About Fox Manufacturing

Thanks for checking here to find out a little of the history of Fox Engines.

He could drive when he was 4..........
Fox Manufacturing was started by my step-father, Duke Fox, in 1948 in his parents garage outside Los Angeles, California. He'd been fascinated by engines since he was four years old. His dad was a car salesman who needed to convince people that new-fangled automobiles were easy to learn to drive so he taught Duke to drive when he was 4 and sent him out to drive (Alone!!) around the block

His dad also took him to the auto shop when cars came in for repairs, so by the time he was four and a half Duke had a clear understanding of valves, crankshafts, pistons, coils, timers, and transmissions.

He was out flying on Sunday, December 7th, 1941 when a friend walked up and told him Japan had bombed Pearl Harbor.....
Duke went to work for Hughes Aircraft after finishing junior college.  He flew with the Burbank Club and out at Western and Rosecrans Flying Field which were the centers of gas model flying at the time.  He was flying there one peaceful Sunday when war broke out.  He developed our first engine, the Fox .59 while working at Hughes. It's now at the AMA Museum

Have you heard the one about trying to drop-launch a glider from a helicopter.....
Duke was called up in 1944. His first weekend pass he walked 5 miles out into the Denver countryside to go to a model contest.  After basic training, he went to Wright Field in Dayton, Ohio and was assigned to glider research.  He was sent to test a glider suspended under a helicopter with a vertical assent of no more than 10m 9r 15 feet.  In the downdraft, the clamps ripped the sides out of the glider.  This really doesn't have anything to do with Fox history, we just thought it was a funny story.

After the war back to the garage.....
Our .35 Stunt engine was the successful result of experimenting in the late 40's.  With a VA loan and partnered by Dale Arnold, we went into production and did so well at AMA's 1949 Nationals that we had offers lined up and waiting. With the success of the Fox .35 Stunt engine, Fox Manufacturing bought its first factory.

Los Angeles has always had bad traffic.....
Fox Manufacturing moved to our current home, Fort Smith, Arkansas, in 1954.  From this location in the Middle South, we had shorter shipping routes as well as a pool of talented labor.  We live 5 minutes from our factory. The 1 acre building is in the Heart of Fort Smith's industrial center. It has been here that we've filled out the rest of our hobby engine line from the Fox .15 to the Fox .74 fuel engines and Gas engines from the Fox 2.4 to Fox 11.5.
Our exceptional line of world famous glow plugs started here too. 

The second generation retools.....
Duke Fox died in 1991, leaving the company to my mother, Betty, and myself. She ran the company until her death in 2002. To keep a successful family business  alive I took over Fox Manufacturing . For those of you who do not know me, my name is Ralph Fox.. I was 13 when Duke and my mom married and moved to Fort Smith. As a kid I ran second operations machines and spent (seemingly forever) vacations and summers in the run-in rooms breaking in engines. So, I was trained at an early age in the operations of Fox. I left home at 16 to enter the University of Arkansas where I got my PhD. from the Engineering Department. From there I went to Wall Street, where I worked until I was able to retire to Atlanta, Georgia, in 1998.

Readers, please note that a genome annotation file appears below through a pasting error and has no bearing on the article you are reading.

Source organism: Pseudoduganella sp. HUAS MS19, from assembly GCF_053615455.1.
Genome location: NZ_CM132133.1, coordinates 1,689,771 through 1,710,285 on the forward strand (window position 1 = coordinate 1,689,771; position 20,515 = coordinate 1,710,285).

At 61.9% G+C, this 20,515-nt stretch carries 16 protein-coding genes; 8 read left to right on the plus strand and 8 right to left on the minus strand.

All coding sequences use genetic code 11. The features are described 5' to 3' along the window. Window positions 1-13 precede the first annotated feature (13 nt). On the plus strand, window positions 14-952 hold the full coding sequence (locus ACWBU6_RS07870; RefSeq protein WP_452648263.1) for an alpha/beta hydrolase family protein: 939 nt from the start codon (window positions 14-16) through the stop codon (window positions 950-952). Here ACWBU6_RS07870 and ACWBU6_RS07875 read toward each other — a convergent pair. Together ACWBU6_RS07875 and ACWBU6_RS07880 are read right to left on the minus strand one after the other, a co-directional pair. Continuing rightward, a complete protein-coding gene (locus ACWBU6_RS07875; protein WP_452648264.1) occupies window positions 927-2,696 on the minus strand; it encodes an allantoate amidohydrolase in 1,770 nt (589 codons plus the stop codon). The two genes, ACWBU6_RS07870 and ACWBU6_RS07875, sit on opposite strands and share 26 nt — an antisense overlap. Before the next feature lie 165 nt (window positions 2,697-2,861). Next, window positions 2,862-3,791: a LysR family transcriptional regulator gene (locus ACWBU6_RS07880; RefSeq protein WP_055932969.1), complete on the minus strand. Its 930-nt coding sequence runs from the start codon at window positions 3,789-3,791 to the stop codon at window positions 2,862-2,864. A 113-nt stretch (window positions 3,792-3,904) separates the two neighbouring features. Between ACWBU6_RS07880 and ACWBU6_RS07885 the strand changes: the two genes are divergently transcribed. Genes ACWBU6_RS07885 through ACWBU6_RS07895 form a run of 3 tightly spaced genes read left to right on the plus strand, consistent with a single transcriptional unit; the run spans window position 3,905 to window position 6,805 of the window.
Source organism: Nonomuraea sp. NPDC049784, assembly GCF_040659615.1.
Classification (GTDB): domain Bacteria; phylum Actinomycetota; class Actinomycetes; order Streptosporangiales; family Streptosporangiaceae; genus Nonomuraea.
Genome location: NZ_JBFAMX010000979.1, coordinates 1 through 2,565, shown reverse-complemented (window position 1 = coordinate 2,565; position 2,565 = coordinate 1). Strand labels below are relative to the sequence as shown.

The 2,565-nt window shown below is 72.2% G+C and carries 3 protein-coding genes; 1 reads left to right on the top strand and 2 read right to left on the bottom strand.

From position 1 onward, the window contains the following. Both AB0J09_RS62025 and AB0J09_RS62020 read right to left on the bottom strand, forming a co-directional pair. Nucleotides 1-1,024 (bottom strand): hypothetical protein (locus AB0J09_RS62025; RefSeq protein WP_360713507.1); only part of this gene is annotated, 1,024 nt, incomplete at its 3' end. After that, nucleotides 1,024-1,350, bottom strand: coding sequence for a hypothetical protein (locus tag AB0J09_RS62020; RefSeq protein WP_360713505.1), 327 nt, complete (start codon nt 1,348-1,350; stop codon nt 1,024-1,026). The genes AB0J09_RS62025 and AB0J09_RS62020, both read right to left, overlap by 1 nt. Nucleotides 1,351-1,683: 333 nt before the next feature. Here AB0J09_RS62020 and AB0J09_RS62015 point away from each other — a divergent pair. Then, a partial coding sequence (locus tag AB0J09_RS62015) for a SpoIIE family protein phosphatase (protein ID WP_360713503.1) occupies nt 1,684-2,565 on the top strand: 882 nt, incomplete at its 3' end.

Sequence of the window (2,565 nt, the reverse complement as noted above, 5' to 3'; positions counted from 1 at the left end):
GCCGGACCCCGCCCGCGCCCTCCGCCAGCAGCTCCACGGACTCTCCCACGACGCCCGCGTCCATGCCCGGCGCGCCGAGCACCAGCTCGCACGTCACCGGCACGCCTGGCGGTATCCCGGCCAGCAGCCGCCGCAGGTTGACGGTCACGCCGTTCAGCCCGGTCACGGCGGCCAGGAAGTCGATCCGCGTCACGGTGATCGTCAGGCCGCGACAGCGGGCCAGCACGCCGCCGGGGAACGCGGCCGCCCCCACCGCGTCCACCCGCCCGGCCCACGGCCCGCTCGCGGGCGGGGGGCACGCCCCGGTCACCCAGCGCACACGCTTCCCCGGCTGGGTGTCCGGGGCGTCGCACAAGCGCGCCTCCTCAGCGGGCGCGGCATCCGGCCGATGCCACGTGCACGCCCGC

To keep up with current technology and production, I've bought new computer-numerically controlled mills and lathes to ensure the highest quality on all our products.  As well as our big new Haas CNC machines, we've found continued work for our 19 automatic screw machines.  We do a fair amount of outside contract work making precision military parts, parachute rings, and oil rig components.  You name it, we can make it! We like to say, "We can make anything!"

We speak your language (or The Great Pall of China).....
As you probably know, foreign competition has been devestating for our friends at the other U.S. hobby engine companies.  Most of them are sadly gone. We have been able to continue because of your loyalty. Thanks for keeping us in business and thanks for supporting home-grown products.

We've been blessed with talented and dedicated employees who've continued to improve our older models and bring new hobby engines into production. Alot of you have met Charles Thacker, our plant manager, and Harold Wille, our lead salesman, at the air shows.  When you call in you've spoken to Sharon Shawkey, our office manager. (How many great grandmothers can tell you how to re-shim your engine?)  

When you call us, you speak directly to the talent that makes your Fox Engine.

Thanks for reading this far and Keep Flying
Ralph Fox

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